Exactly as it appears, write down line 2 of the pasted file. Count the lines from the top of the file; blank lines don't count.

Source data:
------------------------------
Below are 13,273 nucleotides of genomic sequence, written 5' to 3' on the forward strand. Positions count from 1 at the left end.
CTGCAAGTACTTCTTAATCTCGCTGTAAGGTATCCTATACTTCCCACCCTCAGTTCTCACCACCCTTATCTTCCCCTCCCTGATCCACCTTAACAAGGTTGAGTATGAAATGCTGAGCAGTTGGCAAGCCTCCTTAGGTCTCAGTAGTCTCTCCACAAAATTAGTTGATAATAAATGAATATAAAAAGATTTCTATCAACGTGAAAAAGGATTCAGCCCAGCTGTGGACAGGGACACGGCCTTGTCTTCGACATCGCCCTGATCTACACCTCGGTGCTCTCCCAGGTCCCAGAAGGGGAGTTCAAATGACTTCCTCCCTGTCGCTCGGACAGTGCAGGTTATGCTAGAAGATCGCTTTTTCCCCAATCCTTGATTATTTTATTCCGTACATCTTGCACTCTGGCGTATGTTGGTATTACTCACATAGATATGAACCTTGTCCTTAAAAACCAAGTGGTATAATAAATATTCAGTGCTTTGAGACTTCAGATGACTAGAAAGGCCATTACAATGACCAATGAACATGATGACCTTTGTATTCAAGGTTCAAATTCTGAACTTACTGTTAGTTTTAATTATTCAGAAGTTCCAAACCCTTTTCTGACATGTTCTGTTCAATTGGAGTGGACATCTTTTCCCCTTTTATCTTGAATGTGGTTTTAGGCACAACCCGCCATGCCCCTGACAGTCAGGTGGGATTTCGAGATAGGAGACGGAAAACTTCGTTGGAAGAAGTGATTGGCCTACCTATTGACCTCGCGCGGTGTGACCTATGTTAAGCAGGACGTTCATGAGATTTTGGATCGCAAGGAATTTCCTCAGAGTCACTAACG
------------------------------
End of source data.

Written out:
CTGCAAGTACTTCTTAATCTCGCTGTAAGGTATCCTATACTTCCCACCCTCAGTTCTCACCACCCTTATCTTCCCCTCCCTGATCCACCTTAACAAGGTTGAGTATGAAATGCTGAGCAGTTGGCAAGCCTCCTTAGGTCTCAGTAGTCTCTCCACAAAATTAGTTGATAATAAATGAATATAAAAAGATTTCTATCAACGTGAAAAAGGATTCAGCCCAGCTGTGGACAGGGACACGGCCTTGTCTTCGACATCGCCCTGATCTACACCTCGGTGCTCTCCCAGGTCCCAGAAGGGGAGTTCAAATGACTTCCTCCCTGTCGCTCGGACAGTGCAGGTTATGCTAGAAGATCGCTTTTTCCCCAATCCTTGATTATTTTATTCCGTACATCTTGCACTCTGGCGTATGTTGGTATTACTCACATAGATATGAACCTTGTCCTTAAAAACCAAGTGGTATAATAAATATTCAGTGCTTTGAGACTTCAGATGACTAGAAAGGCCATTACAATGACCAATGAACATGATGACCTTTGTATTCAAGGTTCAAATTCTGAACTTACTGTTAGTTTTAATTATTCAGAAGTTCCAAACCCTTTTCTGACATGTTCTGTTCAATTGGAGTGGACATCTTTTCCCCTTTTATCTTGAATGTGGTTTTAGGCACAACCCGCCATGCCCCTGACAGTCAGGTGGGATTTCGAGATAGGAGACGGAAAACTTCGTTGGAAGAAGTGATTGGCCTACCTATTGACCTCGCGCGGTGTGACCTATGTTAAGCAGGACGTTCATGAGATTTTGGATCGCAAGGAATTTCCTCAGAGTCACTAACG